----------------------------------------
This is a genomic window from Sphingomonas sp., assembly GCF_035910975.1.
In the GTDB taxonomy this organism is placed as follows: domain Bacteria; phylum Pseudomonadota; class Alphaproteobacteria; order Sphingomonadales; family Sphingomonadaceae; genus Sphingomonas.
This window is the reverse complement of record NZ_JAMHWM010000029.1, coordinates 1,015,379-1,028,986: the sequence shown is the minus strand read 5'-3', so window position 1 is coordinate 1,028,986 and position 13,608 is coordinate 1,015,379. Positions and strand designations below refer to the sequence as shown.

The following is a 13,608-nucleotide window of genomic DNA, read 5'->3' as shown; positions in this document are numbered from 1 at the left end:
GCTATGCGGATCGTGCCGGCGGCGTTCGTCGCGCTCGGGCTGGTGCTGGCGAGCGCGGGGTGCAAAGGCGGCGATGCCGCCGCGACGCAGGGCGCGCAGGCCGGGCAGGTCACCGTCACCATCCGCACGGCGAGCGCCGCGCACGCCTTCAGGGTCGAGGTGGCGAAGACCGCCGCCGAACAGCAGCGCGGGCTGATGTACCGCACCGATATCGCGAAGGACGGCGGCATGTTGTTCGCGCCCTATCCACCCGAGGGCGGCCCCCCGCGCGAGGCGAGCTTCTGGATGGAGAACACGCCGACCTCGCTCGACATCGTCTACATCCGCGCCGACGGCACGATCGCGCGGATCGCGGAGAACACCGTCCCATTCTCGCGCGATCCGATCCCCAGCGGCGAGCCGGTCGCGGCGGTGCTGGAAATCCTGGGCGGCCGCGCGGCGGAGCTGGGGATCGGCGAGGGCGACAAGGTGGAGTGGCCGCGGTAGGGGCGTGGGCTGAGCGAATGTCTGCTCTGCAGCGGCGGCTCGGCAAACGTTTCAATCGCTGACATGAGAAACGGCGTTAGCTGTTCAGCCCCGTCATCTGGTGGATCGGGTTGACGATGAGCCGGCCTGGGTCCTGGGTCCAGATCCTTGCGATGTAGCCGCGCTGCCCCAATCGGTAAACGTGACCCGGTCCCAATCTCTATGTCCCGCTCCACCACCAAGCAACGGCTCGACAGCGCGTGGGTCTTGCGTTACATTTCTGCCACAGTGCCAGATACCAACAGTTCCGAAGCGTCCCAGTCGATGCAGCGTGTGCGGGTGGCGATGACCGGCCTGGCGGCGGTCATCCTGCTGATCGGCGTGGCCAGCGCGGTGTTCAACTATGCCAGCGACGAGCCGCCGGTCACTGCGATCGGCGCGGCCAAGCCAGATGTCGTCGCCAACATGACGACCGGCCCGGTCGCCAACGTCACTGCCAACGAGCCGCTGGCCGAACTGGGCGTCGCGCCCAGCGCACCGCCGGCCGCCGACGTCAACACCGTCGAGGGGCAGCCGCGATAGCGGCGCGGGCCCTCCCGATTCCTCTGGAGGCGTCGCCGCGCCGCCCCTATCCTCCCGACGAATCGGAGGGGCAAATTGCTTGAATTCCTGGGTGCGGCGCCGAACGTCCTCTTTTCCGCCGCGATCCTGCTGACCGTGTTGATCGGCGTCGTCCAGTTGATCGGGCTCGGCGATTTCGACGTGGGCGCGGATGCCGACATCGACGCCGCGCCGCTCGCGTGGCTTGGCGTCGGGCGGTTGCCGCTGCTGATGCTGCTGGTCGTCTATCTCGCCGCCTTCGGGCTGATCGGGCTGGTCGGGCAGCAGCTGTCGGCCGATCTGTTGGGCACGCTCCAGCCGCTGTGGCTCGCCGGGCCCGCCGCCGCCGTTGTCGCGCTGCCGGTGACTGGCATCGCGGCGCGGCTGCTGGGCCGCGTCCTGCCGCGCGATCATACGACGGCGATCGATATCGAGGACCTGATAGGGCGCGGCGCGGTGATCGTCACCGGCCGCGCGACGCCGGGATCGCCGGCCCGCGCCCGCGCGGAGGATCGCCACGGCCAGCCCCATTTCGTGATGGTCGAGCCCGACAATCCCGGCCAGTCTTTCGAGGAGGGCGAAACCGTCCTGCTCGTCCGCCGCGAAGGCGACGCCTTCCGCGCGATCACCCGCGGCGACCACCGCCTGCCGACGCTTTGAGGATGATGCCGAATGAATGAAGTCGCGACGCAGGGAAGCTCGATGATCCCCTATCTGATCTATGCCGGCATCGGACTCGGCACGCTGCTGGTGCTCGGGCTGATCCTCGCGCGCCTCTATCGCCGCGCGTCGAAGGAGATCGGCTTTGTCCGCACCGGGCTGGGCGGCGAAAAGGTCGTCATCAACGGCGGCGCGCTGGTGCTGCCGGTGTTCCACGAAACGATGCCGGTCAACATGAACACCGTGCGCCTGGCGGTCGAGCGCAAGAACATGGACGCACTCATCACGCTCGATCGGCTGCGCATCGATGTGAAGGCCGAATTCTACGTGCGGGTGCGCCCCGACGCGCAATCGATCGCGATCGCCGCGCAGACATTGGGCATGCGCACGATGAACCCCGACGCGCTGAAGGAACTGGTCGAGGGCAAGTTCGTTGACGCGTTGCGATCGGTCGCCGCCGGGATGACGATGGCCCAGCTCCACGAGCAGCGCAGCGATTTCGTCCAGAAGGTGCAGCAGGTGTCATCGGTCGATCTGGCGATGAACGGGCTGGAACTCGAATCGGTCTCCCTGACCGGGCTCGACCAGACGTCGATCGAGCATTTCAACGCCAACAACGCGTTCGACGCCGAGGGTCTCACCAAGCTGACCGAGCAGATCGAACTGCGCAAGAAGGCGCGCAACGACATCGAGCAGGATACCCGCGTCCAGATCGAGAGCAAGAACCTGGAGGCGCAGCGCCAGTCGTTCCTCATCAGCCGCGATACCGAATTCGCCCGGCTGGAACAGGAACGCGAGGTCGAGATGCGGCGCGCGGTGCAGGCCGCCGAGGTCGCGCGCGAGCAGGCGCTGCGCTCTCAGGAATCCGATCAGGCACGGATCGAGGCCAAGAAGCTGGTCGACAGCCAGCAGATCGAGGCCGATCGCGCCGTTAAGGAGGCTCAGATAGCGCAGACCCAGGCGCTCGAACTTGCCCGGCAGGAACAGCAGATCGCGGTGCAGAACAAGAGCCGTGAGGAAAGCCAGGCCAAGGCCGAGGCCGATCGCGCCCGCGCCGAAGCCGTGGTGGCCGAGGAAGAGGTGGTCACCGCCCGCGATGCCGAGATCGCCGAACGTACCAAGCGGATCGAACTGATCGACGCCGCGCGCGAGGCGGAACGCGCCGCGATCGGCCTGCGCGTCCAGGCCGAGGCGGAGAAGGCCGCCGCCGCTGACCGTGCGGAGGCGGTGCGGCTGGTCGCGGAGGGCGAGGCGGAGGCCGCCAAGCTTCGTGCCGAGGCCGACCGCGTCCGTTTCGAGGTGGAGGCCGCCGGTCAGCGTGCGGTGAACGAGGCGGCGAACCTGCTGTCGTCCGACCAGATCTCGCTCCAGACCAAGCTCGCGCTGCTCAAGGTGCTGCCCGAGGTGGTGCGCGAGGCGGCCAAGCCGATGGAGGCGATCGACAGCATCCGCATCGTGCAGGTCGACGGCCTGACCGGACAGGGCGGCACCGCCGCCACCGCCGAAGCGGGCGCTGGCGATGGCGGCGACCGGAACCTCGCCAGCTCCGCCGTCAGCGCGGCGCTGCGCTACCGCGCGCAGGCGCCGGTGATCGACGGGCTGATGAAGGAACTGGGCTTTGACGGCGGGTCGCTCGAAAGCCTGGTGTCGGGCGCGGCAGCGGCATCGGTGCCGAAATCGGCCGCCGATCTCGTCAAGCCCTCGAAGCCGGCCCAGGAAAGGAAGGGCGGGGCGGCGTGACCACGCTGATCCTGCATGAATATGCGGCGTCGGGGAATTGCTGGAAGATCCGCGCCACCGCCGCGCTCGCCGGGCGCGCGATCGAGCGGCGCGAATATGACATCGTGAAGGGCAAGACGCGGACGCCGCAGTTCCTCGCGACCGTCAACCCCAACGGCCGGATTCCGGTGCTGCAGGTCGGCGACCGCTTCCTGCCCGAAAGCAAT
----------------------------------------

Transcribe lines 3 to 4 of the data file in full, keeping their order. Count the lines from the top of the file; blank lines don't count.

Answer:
This window is the reverse complement of record NZ_JAMHWM010000029.1, coordinates 1,015,379-1,028,986: the sequence shown is the minus strand read 5'-3', so window position 1 is coordinate 1,028,986 and position 13,608 is coordinate 1,015,379. Positions and strand designations below refer to the sequence as shown.

The following is a 13,608-nucleotide window of genomic DNA, read 5'->3' as shown; positions in this document are numbered from 1 at the left end: